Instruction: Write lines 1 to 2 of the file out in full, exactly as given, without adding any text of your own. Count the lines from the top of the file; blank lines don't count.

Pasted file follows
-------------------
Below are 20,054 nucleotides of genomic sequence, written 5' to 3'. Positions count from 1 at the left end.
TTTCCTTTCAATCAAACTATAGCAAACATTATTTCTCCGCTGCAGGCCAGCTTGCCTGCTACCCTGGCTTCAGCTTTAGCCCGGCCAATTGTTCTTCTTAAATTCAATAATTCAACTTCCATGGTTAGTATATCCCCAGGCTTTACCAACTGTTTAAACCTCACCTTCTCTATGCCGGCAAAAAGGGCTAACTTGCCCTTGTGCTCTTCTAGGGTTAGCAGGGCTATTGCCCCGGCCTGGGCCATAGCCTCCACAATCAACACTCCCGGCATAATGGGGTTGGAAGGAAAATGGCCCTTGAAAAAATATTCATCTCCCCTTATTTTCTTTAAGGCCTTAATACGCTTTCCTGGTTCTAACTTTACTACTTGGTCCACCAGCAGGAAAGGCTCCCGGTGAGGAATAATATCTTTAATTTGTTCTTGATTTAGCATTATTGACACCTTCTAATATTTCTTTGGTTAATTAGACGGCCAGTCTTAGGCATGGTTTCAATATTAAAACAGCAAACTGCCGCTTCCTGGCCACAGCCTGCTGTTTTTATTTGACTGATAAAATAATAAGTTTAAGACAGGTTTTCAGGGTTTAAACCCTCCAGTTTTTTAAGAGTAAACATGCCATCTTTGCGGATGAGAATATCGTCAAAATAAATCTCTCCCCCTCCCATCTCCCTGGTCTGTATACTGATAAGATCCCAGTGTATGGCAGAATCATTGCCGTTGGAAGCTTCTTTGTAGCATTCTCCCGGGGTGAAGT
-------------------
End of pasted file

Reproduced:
Below are 20,054 nucleotides of genomic sequence, written 5' to 3'. Positions count from 1 at the left end.
TTTCCTTTCAATCAAACTATAGCAAACATTATTTCTCCGCTGCAGGCCAGCTTGCCTGCTACCCTGGCTTCAGCTTTAGCCCGGCCAATTGTTCTTCTTAAATTCAATAATTCAACTTCCATGGTTAGTATATCCCCAGGCTTTACCAACTGTTTAAACCTCACCTTCTCTATGCCGGCAAAAAGGGCTAACTTGCCCTTGTGCTCTTCTAGGGTTAGCAGGGCTATTGCCCCGGCCTGGGCCATAGCCTCCACAATCAACACTCCCGGCATAATGGGGTTGGAAGGAAAATGGCCCTTGAAAAAATATTCATCTCCCCTTATTTTCTTTAAGGCCTTAATACGCTTTCCTGGTTCTAACTTTACTACTTGGTCCACCAGCAGGAAAGGCTCCCGGTGAGGAATAATATCTTTAATTTGTTCTTGATTTAGCATTATTGACACCTTCTAATATTTCTTTGGTTAATTAGACGGCCAGTCTTAGGCATGGTTTCAATATTAAAACAGCAAACTGCCGCTTCCTGGCCACAGCCTGCTGTTTTTATTTGACTGATAAAATAATAAGTTTAAGACAGGTTTTCAGGGTTTAAACCCTCCAGTTTTTTAAGAGTAAACATGCCATCTTTGCGGATGAGAATATCGTCAAAATAAATCTCTCCCCCTCCCATCTCCCTGGTCTGTATACTGATAAGATCCCAGTGTATGGCAGAATCATTGCCGTTGGAAGCTTCTTTGTAGCATTCTCCCGGGGTGAAGT